Located just off Main Street, Off the Hinge Antiques is a true antique store with 5,000 square feet of furniture and treasures. Michael and Michelle Churchill were selling antiques on a part-time basis while working their full-time corporate jobs in Montana. Just over two years ago, they moved to Brazil to start a new chapter of their life, which included the full-time venture of starting Off the Hinge Antiques. The couple, who hadn’t set foot in Indiana before, bought two plane tickets to purchase the McGregor House and made Brazil their new home. During that trip, they walked down Main Street and asked people what they liked about Brazil. Every person they spoke with loved their community, its small town feel and were kind and generous with information.

They bought the Off the Hinge Antiques building (originally built in 1905) in 2021 and opened in October of that year. Their customers come from all over the country to visit the store, which is evidenced by the guest book on their counter. One customer signed in from North Pole, Alaska.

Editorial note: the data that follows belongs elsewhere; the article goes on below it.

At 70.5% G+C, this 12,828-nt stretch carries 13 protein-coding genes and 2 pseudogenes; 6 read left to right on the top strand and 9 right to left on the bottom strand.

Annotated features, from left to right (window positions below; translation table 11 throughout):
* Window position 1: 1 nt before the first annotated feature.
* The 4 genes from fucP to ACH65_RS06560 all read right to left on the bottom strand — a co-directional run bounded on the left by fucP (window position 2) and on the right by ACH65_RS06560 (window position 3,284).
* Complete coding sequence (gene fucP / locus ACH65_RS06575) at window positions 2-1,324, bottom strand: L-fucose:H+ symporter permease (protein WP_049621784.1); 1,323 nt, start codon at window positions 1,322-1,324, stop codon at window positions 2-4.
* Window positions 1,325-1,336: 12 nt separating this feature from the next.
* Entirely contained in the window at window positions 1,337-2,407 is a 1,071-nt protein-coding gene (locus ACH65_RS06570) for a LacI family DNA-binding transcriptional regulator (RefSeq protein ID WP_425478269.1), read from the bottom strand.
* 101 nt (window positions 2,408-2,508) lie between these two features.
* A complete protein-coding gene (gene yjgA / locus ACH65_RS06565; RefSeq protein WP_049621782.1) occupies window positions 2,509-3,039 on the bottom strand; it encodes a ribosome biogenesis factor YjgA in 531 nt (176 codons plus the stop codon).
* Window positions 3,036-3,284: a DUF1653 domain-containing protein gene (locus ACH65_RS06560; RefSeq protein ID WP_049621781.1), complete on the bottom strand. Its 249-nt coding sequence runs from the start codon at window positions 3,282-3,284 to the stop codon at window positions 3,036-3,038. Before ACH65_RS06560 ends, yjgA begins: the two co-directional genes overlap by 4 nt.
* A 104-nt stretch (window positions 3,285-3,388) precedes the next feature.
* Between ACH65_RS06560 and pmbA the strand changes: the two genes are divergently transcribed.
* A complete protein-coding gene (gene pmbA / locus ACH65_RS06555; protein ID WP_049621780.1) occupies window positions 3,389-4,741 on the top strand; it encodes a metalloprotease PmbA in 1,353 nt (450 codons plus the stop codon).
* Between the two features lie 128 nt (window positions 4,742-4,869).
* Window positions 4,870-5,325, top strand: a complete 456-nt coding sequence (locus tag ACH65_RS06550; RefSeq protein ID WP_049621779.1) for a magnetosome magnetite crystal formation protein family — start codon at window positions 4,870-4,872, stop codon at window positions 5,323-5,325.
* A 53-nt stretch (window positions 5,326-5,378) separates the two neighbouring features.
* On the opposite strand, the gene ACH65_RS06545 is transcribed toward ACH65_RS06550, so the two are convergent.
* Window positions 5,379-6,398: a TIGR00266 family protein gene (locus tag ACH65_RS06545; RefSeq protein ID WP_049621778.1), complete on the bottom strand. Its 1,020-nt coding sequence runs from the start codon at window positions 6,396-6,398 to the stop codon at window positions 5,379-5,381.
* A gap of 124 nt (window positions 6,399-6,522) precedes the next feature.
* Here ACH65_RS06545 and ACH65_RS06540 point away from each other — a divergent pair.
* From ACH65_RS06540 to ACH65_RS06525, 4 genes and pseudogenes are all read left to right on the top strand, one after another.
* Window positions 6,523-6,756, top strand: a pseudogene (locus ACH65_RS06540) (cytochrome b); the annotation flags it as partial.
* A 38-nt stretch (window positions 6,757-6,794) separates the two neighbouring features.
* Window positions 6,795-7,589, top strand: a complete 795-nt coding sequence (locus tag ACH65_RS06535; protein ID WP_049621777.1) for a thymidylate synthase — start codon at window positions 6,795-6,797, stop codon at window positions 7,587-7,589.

“People seeking antiques come here for our store,” said Michael. And when they’re done here, they go onto Main Street and into the Brazil community for a place to eat and find other stores to shop in.”

The words independent and radio stations are not ones you hear synonymously much anymore. But DLC Media in Brazil is home to six stations, all owned and operated by Dave Crooks. DLC Media believes local media improves communities. For more than 20 years, Crooks’ stations have been focused on building positive relationships with their audiences and advertisers. The station formats vary from classic country, light and easy listening, super hits and rock and roll.

Crooks has been in the radio business for 42 years and has seen the programming of radio stations change significantly over the years. Gone are the days when an actual disc jockey was required to be in the studio programming music and providing live voice overs. Today, while the program decisions are all made locally, radio stations receive their programming from Local Radio Networks, which provides content across the country. That being said, many of their morning shows are live and high school sports broadcasting is also live. The WAMB station not only covers Northview High School sporting events, but also provides video of the games that can be watched on the station’s website.